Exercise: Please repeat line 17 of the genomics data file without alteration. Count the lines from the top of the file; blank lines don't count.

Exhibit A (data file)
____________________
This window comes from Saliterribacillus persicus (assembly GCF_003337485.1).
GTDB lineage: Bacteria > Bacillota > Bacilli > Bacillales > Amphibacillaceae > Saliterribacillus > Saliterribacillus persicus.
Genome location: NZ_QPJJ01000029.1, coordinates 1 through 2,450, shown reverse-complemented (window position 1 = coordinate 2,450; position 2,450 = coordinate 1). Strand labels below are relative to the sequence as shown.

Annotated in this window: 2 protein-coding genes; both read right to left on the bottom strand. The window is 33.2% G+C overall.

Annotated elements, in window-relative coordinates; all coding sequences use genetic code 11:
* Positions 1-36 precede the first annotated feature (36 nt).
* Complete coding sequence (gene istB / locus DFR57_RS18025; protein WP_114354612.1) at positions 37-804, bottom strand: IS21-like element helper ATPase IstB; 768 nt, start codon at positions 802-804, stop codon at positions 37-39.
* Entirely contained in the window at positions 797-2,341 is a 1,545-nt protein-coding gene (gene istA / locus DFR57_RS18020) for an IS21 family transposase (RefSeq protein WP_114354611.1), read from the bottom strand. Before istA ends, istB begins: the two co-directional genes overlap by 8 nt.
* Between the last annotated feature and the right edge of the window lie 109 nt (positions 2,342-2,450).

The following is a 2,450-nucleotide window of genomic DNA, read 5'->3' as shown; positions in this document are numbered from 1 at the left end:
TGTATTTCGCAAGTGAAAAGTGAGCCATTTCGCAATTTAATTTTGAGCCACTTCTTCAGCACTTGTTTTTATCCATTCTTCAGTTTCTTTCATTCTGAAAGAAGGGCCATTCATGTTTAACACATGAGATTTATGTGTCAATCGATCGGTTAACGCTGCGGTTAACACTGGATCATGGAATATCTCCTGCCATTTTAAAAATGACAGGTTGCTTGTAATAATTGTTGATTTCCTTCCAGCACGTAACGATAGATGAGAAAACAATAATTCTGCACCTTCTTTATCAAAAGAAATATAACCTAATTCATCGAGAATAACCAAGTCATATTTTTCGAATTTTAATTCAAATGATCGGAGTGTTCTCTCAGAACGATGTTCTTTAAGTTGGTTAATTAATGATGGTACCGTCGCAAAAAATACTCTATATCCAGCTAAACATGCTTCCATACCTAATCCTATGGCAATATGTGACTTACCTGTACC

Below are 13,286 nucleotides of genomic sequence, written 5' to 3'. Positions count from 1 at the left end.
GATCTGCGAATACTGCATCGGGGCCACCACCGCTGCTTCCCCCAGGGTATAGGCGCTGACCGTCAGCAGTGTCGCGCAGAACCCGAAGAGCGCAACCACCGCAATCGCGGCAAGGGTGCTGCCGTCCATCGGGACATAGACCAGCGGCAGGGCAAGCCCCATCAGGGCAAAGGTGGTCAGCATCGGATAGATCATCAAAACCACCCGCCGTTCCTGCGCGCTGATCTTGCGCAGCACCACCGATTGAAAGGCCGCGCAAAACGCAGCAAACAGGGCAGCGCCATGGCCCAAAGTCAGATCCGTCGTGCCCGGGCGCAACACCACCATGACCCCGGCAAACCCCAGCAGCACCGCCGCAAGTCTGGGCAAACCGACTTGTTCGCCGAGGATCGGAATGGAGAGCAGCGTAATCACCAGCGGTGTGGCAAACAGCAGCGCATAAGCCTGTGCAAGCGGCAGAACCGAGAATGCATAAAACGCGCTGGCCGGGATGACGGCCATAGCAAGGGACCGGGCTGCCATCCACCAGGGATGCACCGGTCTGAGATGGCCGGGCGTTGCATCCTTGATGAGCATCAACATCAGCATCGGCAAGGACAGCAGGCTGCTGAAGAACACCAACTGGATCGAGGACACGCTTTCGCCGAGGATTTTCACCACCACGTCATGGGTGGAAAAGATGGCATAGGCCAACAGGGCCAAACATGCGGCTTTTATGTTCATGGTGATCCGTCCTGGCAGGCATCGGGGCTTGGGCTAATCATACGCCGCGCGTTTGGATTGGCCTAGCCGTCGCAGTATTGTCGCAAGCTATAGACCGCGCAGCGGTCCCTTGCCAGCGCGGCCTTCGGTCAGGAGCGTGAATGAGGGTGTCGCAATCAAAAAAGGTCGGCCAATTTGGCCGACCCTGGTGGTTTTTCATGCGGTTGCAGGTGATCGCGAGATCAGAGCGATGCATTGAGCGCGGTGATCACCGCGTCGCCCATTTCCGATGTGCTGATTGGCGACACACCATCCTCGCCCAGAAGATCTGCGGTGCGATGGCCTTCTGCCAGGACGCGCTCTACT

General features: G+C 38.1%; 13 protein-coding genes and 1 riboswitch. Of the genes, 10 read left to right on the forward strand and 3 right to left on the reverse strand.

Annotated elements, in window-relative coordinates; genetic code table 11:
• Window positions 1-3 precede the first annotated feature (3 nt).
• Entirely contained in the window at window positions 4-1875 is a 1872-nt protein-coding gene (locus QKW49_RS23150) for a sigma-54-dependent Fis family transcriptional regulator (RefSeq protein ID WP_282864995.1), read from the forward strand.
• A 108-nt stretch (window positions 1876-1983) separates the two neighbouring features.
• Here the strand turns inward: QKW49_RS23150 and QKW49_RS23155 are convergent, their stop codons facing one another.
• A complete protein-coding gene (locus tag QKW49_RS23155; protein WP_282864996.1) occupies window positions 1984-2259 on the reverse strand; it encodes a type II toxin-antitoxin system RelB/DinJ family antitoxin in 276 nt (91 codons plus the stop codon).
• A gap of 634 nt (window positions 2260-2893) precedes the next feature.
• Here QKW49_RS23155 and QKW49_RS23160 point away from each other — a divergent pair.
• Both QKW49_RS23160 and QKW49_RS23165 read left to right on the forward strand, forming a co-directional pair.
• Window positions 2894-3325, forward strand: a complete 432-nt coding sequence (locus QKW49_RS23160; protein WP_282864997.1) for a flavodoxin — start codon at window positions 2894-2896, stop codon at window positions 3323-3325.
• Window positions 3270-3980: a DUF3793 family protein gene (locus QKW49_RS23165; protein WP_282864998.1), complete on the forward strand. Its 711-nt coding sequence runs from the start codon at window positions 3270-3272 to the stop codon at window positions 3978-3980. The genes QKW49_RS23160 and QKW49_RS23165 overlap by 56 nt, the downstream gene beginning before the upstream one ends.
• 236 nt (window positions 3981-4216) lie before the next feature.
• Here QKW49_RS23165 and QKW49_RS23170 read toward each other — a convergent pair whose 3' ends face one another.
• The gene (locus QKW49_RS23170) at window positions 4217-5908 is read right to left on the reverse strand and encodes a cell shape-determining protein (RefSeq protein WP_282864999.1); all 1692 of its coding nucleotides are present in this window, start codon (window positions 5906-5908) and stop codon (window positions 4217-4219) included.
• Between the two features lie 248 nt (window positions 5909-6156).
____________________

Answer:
• Entirely contained in the window at window positions 4-1875 is a 1872-nt protein-coding gene (locus QKW49_RS23150) for a sigma-54-dependent Fis family transcriptional regulator (RefSeq protein ID WP_282864995.1), read from the forward strand.